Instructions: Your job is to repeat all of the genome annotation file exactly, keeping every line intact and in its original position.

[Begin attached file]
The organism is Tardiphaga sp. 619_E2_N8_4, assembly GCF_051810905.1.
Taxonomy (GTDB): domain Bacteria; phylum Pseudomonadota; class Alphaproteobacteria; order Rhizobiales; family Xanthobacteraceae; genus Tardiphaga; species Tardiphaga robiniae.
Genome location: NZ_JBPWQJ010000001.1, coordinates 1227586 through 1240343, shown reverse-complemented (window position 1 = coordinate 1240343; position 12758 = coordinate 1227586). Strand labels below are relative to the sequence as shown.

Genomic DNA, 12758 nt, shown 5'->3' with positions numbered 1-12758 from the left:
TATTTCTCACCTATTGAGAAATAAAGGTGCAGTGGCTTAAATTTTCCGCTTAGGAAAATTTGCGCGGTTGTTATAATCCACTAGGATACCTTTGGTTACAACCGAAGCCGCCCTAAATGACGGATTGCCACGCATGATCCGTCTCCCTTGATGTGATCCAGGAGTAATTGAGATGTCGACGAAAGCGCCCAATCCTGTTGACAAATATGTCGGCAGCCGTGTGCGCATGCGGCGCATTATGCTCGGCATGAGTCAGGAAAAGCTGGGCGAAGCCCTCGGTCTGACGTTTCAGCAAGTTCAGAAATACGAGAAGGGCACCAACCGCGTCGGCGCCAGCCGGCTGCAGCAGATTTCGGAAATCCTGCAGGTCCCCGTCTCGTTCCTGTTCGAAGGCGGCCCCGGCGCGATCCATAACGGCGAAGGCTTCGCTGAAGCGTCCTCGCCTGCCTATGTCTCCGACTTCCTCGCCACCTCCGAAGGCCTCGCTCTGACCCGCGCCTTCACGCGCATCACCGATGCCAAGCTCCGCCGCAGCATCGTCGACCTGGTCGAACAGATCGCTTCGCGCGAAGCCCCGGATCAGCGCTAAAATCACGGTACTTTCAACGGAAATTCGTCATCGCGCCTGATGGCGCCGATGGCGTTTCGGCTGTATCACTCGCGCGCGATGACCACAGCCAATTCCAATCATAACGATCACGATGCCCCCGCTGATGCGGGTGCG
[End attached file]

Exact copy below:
The organism is Tardiphaga sp. 619_E2_N8_4, assembly GCF_051810905.1.
Taxonomy (GTDB): domain Bacteria; phylum Pseudomonadota; class Alphaproteobacteria; order Rhizobiales; family Xanthobacteraceae; genus Tardiphaga; species Tardiphaga robiniae.
Genome location: NZ_JBPWQJ010000001.1, coordinates 1227586 through 1240343, shown reverse-complemented (window position 1 = coordinate 1240343; position 12758 = coordinate 1227586). Strand labels below are relative to the sequence as shown.

Genomic DNA, 12758 nt, shown 5'->3' with positions numbered 1-12758 from the left:
TATTTCTCACCTATTGAGAAATAAAGGTGCAGTGGCTTAAATTTTCCGCTTAGGAAAATTTGCGCGGTTGTTATAATCCACTAGGATACCTTTGGTTACAACCGAAGCCGCCCTAAATGACGGATTGCCACGCATGATCCGTCTCCCTTGATGTGATCCAGGAGTAATTGAGATGTCGACGAAAGCGCCCAATCCTGTTGACAAATATGTCGGCAGCCGTGTGCGCATGCGGCGCATTATGCTCGGCATGAGTCAGGAAAAGCTGGGCGAAGCCCTCGGTCTGACGTTTCAGCAAGTTCAGAAATACGAGAAGGGCACCAACCGCGTCGGCGCCAGCCGGCTGCAGCAGATTTCGGAAATCCTGCAGGTCCCCGTCTCGTTCCTGTTCGAAGGCGGCCCCGGCGCGATCCATAACGGCGAAGGCTTCGCTGAAGCGTCCTCGCCTGCCTATGTCTCCGACTTCCTCGCCACCTCCGAAGGCCTCGCTCTGACCCGCGCCTTCACGCGCATCACCGATGCCAAGCTCCGCCGCAGCATCGTCGACCTGGTCGAACAGATCGCTTCGCGCGAAGCCCCGGATCAGCGCTAAAATCACGGTACTTTCAACGGAAATTCGTCATCGCGCCTGATGGCGCCGATGGCGTTTCGGCTGTATCACTCGCGCGCGATGACCACAGCCAATTCCAATCATAACGATCACGATGCCCCCGCTGATGCGGGTGCG